timing

CSS animations and transitions are nice! But gradients are only animatable in Edge (and IE 10+). Sure, we will do all sorts of tricks with background-position, background-size, background-blend-mode and even opacity and rework on a pseudo-element, however typically these are simply not sufficient. Point out that we run into comparable issues when eager to animate SVG attributes with out a CSS correspondent.

Utilizing a number of examples, we clarify methods to easily go from one state to a different in a similar way utilizing just a bit little bit of JavaScript, with out having to depend on a library, so with out pointless code which will change into an enormous burden sooner or later.

This isn’t how the CSS timing capabilities work. That is an method that I discover less complicated and extra intuitive than working with curves. I will present methods to experiment with completely different timing capabilities utilizing JavaScript and dissect use instances. It isn’t a tutorial on methods to do lovely animation.

Let’s begin with a left to proper linear-gradient() with a pointy transition the place we need to animate the primary cease. Here is a method to categorical that utilizing CSS customized properties:

background: linear-gradient(90deg, #ff9800 var(--stop, zero%), #3c3c3c zero);

On click on, we would like the worth of this cease to go from zero% to 100% (or the opposite approach round, relying on the state it is already in) over the course of NF frames. If an animation is already working on the time of the clicking, we cease it, change its course, then restart it.

We additionally want a number of variables such because the request ID (this will get returned by requestAnimationFrame), the index of the present body (an integer within the [0, NF] interval, beginning at zero) and the course our transition goes in (which is 1 when going in the direction of 100% and -1 when going in the direction of zero%).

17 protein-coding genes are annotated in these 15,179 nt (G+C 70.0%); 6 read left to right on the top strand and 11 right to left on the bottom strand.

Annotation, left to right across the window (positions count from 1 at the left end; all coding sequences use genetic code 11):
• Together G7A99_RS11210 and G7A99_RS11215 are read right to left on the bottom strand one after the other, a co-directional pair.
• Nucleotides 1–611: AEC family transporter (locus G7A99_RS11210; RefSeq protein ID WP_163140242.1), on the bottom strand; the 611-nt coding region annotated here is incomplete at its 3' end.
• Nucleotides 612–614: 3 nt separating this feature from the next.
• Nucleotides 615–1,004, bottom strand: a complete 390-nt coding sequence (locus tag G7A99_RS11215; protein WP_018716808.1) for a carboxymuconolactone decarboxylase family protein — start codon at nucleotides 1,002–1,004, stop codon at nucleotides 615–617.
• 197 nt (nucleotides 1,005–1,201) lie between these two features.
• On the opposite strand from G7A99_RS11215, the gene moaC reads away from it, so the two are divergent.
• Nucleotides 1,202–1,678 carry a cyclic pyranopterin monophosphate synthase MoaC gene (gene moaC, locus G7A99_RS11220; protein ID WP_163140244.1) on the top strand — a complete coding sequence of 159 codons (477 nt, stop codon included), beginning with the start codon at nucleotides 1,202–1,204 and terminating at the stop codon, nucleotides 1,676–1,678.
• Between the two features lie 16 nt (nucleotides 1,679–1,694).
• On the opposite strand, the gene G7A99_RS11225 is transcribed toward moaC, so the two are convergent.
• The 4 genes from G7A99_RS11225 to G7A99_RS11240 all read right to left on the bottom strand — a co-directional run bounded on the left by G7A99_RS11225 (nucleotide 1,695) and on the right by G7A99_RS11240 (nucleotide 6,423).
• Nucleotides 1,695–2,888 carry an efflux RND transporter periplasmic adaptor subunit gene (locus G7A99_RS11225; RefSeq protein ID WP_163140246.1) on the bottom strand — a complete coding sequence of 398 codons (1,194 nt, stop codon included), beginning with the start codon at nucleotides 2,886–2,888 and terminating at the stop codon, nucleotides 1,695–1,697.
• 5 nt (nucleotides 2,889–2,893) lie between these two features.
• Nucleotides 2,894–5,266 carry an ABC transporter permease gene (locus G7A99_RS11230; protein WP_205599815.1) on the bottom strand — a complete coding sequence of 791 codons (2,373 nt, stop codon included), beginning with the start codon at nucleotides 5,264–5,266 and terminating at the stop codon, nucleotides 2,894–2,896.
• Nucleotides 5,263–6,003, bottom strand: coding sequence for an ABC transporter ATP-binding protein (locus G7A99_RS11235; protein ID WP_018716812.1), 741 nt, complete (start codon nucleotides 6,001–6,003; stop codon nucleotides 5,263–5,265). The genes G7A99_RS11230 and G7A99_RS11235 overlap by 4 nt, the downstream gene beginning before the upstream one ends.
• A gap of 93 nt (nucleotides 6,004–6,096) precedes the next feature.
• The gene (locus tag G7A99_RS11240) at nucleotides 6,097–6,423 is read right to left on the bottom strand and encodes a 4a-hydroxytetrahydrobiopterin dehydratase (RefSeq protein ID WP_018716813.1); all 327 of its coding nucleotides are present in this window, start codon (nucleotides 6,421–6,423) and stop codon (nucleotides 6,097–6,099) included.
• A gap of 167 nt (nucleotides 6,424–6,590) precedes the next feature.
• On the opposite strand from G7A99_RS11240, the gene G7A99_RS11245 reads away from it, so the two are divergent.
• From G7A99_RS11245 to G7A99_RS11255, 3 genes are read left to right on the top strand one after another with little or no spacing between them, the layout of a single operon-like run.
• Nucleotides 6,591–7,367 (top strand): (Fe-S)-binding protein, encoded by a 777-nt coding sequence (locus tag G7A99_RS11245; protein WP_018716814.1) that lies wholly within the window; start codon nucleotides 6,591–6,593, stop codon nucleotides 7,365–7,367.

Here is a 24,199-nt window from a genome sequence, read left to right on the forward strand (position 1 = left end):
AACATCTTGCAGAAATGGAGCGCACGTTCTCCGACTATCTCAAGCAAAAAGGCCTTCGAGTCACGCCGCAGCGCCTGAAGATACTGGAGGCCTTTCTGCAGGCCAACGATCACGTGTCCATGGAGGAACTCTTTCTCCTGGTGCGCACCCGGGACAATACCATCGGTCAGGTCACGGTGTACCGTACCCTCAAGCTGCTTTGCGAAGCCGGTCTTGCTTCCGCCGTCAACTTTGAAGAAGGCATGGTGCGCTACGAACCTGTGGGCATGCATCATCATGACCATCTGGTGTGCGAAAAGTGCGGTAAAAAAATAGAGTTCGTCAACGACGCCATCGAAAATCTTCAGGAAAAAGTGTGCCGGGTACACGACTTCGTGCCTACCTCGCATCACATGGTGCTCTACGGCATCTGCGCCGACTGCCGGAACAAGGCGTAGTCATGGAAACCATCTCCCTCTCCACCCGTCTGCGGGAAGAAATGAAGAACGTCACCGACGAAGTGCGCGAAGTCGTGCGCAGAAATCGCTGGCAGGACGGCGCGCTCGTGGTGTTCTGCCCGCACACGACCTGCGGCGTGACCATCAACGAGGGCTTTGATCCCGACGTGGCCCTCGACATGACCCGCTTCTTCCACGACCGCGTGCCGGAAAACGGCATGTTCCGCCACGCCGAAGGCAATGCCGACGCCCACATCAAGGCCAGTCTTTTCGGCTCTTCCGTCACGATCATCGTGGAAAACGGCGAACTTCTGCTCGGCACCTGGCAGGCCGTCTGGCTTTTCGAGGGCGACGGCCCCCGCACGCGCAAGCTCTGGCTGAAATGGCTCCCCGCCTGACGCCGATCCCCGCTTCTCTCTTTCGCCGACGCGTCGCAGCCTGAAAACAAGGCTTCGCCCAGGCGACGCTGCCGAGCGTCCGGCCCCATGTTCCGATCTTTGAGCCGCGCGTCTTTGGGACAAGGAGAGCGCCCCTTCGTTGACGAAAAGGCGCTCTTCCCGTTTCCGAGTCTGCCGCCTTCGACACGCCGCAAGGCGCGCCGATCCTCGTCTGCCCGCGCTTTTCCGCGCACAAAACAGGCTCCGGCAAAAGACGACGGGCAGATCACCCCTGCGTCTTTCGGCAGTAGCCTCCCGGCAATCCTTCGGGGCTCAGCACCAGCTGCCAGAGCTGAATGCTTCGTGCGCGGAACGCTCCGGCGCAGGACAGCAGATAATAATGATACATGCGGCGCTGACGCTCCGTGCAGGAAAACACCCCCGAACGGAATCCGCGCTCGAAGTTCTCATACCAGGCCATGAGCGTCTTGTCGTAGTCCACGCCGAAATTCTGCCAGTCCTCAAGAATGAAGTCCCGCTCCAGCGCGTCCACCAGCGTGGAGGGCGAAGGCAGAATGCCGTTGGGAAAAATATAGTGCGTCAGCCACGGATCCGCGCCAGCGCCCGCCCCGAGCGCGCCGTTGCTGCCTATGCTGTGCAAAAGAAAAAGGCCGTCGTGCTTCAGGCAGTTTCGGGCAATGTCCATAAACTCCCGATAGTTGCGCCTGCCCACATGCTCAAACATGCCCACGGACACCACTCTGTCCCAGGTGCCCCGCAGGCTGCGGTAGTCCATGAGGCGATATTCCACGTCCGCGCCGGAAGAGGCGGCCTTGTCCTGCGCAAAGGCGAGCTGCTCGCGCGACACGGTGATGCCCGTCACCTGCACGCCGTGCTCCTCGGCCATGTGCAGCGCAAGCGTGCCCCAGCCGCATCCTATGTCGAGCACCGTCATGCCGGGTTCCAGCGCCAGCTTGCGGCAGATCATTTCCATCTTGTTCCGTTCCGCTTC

Whereas nothing is altering, the request ID is null. We additionally set the present body index to zero initially and the course to -1, as if we have simply arrived to zero% from 100%.

const NF = 80; // variety of frames transition occurs over

let rID = null, f = zero, dir = -1;

perform stopAni() 
  cancelAnimationFrame(rID);
  rID = null;  
" class="synonym">;

perform replace() " class="synonym">;

addEventListener('click on', e => 
  if(rID) stopAni(); // if an animation is already working, cease it
  dir *= -1; // change animation course
  replace();
, false);

Now all that is left is to populate the replace() perform. Inside it, we replace the present body index f. Then we compute a progress variable ok because the ratio between this present body index f and the overall variety of frames NF. On condition that f goes from zero to NF (included), which means that our progress ok goes from zero to 1. Multiply this with 100% and we get the specified cease.

After this, we examine whether or not we have reached one of many finish states. If now we have, we cease the animation and exit the replace() perform.

perform replace() {
  f += dir; // replace present body index
  
  let ok = f/NF; // compute progress
  
  doc.physique.model.setProperty('--stop', `$+(ok*100).toFixed(2)%`);
  
  if(!(f%NF)) 
    stopAni();
    return
  " class="synonym">
  
  rID = requestAnimationFrame(replace)
};

The consequence could be seen within the Pen beneath (notice that we return on a second click on):

The way in which the pseudo-element is made to distinction with the background beneath is defined in an older article.

The above demo might seem like one thing we may simply obtain with a component and translating a pseudo-element that may totally cowl it, however issues get much more fascinating if we give the background-size a worth that is smaller than 100% alongside the x axis, as an example 5em:

This offers us a type of a “vertical blinds” impact that can’t be replicated in a clear method with simply CSS if we do not need to use multiple aspect.

An alternative choice could be to not alternate the course and at all times sweep from left to proper, besides solely odd sweeps could be orange. This requires tweaking the CSS a bit:

--c0: #ff9800;
--c1: #3c3c3c;
background: linear-gradient(90deg, 
    var(--gczero, var(--czero)) var(--stop, zero%), 
    var(--gc1, var(--c1)) zero)